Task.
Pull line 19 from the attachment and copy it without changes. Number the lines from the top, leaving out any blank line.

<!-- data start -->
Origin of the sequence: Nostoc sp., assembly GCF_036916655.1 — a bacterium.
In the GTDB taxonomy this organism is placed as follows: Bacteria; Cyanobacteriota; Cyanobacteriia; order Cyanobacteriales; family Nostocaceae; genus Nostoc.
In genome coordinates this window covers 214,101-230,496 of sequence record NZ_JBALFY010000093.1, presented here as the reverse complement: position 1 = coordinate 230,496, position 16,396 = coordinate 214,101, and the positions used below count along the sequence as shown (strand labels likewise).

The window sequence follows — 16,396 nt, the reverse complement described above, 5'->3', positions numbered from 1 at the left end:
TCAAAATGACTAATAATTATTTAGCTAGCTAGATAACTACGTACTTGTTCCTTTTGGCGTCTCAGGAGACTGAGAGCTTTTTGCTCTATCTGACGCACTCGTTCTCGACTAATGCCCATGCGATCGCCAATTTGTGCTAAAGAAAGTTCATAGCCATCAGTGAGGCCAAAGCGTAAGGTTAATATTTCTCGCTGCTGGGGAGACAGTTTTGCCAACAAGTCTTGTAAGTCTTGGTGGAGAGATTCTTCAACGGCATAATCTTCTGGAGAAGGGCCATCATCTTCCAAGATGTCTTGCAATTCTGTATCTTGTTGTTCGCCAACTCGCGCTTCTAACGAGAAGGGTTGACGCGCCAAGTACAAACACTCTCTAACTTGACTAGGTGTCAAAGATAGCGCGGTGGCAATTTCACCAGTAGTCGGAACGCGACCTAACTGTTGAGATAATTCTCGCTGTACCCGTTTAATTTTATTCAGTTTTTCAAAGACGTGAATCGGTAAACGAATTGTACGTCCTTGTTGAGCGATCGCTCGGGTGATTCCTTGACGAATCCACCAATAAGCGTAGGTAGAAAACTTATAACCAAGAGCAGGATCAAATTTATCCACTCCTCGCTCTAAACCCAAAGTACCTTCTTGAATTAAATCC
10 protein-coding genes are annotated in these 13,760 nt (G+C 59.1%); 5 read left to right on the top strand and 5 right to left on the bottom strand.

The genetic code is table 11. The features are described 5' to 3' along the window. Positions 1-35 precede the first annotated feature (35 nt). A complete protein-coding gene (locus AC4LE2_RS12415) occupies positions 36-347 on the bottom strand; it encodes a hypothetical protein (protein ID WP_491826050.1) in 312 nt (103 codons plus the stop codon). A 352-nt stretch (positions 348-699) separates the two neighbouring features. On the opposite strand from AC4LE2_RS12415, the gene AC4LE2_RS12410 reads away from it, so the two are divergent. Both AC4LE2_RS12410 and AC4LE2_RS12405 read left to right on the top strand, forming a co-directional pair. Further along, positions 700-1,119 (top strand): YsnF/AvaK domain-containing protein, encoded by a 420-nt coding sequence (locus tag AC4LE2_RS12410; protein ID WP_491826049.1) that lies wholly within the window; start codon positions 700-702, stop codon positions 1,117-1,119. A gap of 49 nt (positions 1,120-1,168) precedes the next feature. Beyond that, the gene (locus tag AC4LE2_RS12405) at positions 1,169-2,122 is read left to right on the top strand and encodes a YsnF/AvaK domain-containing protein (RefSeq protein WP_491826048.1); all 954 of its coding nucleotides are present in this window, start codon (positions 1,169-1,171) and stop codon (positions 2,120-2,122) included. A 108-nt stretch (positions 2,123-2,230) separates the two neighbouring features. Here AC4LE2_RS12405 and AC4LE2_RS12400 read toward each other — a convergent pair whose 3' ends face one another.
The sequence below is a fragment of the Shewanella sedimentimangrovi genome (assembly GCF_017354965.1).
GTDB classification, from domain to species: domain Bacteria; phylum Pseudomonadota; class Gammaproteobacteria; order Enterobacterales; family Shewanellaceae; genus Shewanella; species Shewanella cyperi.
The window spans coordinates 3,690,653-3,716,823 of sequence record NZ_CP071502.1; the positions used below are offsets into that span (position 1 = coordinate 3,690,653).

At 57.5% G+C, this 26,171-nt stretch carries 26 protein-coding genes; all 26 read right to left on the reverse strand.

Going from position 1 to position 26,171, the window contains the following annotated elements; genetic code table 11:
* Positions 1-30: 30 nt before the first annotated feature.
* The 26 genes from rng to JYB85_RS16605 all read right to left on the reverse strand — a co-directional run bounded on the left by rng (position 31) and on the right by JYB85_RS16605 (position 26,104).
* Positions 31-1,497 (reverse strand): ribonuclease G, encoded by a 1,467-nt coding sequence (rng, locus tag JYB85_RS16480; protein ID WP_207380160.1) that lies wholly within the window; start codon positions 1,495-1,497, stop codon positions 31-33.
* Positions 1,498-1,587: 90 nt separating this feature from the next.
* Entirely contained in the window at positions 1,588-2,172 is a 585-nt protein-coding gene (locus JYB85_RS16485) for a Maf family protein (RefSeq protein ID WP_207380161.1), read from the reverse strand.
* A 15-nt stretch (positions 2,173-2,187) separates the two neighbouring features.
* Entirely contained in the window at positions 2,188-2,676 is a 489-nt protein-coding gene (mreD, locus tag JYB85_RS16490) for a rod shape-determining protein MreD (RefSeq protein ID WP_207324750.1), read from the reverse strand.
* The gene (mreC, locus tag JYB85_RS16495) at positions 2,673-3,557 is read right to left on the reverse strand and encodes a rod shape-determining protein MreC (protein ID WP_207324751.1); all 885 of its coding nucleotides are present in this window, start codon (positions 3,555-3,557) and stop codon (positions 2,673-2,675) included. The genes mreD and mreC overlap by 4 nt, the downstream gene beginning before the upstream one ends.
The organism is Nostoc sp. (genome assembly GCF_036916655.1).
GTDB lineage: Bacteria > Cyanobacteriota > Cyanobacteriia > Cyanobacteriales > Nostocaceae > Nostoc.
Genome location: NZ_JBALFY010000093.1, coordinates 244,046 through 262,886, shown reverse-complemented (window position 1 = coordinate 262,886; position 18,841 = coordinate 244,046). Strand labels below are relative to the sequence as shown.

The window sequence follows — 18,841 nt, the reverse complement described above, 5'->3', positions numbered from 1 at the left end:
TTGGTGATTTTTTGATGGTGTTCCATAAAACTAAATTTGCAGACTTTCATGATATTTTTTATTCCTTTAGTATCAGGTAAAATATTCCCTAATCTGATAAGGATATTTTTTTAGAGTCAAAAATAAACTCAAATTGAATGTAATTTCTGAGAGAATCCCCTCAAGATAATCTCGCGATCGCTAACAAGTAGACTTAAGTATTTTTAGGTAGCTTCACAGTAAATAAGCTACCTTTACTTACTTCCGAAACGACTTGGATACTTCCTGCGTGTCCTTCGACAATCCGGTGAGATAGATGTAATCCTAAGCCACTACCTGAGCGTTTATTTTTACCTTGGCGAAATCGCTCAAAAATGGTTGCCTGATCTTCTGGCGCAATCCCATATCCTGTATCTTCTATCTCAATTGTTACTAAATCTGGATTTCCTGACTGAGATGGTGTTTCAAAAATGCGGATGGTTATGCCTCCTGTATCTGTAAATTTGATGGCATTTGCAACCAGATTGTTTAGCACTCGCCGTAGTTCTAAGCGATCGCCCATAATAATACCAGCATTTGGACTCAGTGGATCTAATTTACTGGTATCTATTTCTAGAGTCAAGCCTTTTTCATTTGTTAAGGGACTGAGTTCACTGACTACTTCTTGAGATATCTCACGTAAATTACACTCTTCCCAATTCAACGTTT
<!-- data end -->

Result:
* Entirely contained in the window at positions 2,188-2,676 is a 489-nt protein-coding gene (mreD, locus tag JYB85_RS16490) for a rod shape-determining protein MreD (RefSeq protein ID WP_207324750.1), read from the reverse strand.